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MM Sterling body shape

Discussion in 'Basses [BG]' started by lawndart, Dec 8, 2004.

  1. lawndart


    Oct 4, 2003
    Northern NJ
    They say its smaller than a StingRay. For those who have one or played one, would you say its the size of a Fender Jazz in the neck and the body?

  2. Aragorn35016

    Aragorn35016 Supporting Member

    Jul 3, 2004
    Arab, Al.
    Smaller than a jazz body and it has the same neck width as a jazz at the nut but it deffinitely feels different than a jazz neck. I think personally it has one of the best playing necks there is. :)
  3. Z-Bass


    Apr 22, 2004
    Pittsburgh, PA

    The body is slightly smaller but very comfortable.
  4. lawndart


    Oct 4, 2003
    Northern NJ
    thanks guys,
    just made it back from my LGC, they had both Rays and Sterling there so i was able to play them both. Too bad i love them both. I got to play them out of a Mesa Walkabout and Mesa 1x15. mmm mmm!!! Tons of booty. Would it be safe to say that the Ray has a slighty warmer more organic tone to it? What does the 3-way switch do on the Sterling? I'm guessing that the Sterlings switch would make it a more 'desirable' bass?
  5. The 3-way switch is for serial/single coil/parallell routing in the humbucker.
  6. Larzito


    Aug 1, 2000
    Dallas, Texas
    I owned a Sterling for years. Nice bass. As for the body, yes, its smaller, but only marginally so. The neck was quite thin and I while I liked it, once I became bass obsessed and started buying playing everything under the sun, the neck felt too thin when I would play it...made my hand cramp a tad when I played it...and I have girly sized hands!

    Soundwise, while the Sterling does have the 3 position selector switch, I typically used it in the position closest to the bridge, which I think puts the active coils in series. More bass but also a bit scooped compared to the position closest to the neck. The middle is single coil only and was thin...I never used it. Overall, my complaint was that the Sterling never had quite the deep bottom end of the Stingray. The traditional Ray is wired parellel, which gives it more mids, but the combination of pickup, larger body and larger neck probably contribute to its fatter overall sound. I saw Maroon 5 on the tube last night, he was playing a Ray 5 string and it sounded wonderfully fat yet articulate...made me want a MM again!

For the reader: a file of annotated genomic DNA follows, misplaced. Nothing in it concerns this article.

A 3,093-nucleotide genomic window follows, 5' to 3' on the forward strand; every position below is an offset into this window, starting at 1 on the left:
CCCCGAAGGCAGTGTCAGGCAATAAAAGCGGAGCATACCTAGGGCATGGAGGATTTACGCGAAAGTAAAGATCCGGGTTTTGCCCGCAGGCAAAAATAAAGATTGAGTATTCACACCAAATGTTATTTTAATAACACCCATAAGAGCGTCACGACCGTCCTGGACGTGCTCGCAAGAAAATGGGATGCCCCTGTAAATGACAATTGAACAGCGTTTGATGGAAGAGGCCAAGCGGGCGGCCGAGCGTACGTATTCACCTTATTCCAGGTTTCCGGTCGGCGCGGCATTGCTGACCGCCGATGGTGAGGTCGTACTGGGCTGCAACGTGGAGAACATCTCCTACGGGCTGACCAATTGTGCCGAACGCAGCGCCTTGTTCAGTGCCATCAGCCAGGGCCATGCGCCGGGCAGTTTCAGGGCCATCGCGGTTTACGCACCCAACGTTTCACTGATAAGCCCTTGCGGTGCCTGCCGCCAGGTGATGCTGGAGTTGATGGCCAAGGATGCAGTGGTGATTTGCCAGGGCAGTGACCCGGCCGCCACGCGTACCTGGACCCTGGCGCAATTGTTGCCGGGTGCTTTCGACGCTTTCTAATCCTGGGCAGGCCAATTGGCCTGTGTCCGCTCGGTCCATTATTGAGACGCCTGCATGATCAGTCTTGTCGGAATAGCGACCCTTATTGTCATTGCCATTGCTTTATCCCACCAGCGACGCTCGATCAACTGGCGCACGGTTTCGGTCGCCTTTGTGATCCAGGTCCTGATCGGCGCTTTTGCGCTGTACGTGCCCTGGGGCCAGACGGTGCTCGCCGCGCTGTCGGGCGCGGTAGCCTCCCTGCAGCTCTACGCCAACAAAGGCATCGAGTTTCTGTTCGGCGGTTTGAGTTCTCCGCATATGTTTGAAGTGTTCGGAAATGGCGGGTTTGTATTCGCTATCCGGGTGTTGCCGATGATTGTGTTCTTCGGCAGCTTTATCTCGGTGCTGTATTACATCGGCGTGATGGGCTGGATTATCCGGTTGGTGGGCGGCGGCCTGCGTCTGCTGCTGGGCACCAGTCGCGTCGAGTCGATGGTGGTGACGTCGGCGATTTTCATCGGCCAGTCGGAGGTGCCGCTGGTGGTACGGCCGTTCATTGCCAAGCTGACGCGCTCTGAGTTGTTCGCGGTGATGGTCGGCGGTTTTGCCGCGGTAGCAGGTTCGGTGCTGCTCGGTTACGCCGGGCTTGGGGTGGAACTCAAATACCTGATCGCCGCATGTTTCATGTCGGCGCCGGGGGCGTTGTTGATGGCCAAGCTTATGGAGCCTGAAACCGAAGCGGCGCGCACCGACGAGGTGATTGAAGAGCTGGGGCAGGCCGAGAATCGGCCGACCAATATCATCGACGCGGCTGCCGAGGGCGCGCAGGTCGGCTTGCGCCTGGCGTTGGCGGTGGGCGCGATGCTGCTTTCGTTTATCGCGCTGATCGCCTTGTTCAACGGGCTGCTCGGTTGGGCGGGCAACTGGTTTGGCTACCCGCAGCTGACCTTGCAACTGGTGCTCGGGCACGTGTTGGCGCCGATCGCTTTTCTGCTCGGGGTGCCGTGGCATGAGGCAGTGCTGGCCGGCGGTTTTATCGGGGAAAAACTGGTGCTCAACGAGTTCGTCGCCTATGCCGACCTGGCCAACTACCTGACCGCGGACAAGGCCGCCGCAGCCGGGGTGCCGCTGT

Body wood has some bearing on the sound of the Sterling. The one I had for years was black, which, according to the info I read on the site a couple of years back, would mean it was a poplar body. I bought a second Sterling used made of ash...it was punchier or had more of a "hard" sound in the lower notes, but overall was not as thick or sweet sounding as the poplar.

    If you really like the Sterling, you can find them used for $700-900 (Bass Central usually has a good selection). r379 is contemplating getting one and putting the Nordstrand MM replacement pickup in there...supposed to be an accurate copy of the original Ray pickup. I'd be curious to hear one. Someday I will probably add another MM to my arsenal, but it would probably be a Ray.
  7. lawndart


    Oct 4, 2003
    Northern NJ
    that was very good food for thought. I was kinda rushed when i was playing both cause my friend had to get to work. Need more time. You said the trad Rays where wired in parallel? Is that not the case anymore? If not is it hard to convert it?
  8. Aragorn35016

    Aragorn35016 Supporting Member

    Jul 3, 2004
    Arab, Al.
    Position closest to the bridge is actually parallel, which would be the classic"stingray" setting and yes a stingray pickup is wired in parallel. When compared to my old stingray 5 it had a hotter output than the 5.
  9. Ralphdaddy

    Ralphdaddy Supporting Member

    Nov 6, 2003
    Chicago, Illinois
    I've had one for three years as well as a Jazz and I find the Sterling body to be far more comfortable, the neck too but that's me, YMMV. I also thinks it's far more comfortable and versatile than a Stingray due in great part to that 3 way switch, I love the three very distinct tones I get just from moving that switch without moving anything else.
  10. Smaller body than a jazz. The neck is very similar, but I like it better. I love my Sterling.
  11. tplyons


    Apr 6, 2003
    Madison, NJ
    I personally prefer Stingrays mostly, but I found the sweetest Sterling the other day. If you like the Sterling feel, but the Stingray sound, be sure to check out an Ernie Ball SUB Sterling. Ray electronics in a basswood Sterling body.
  12. Are you sure it's basswood? The Ernie Ball web site says "Selected Poplar".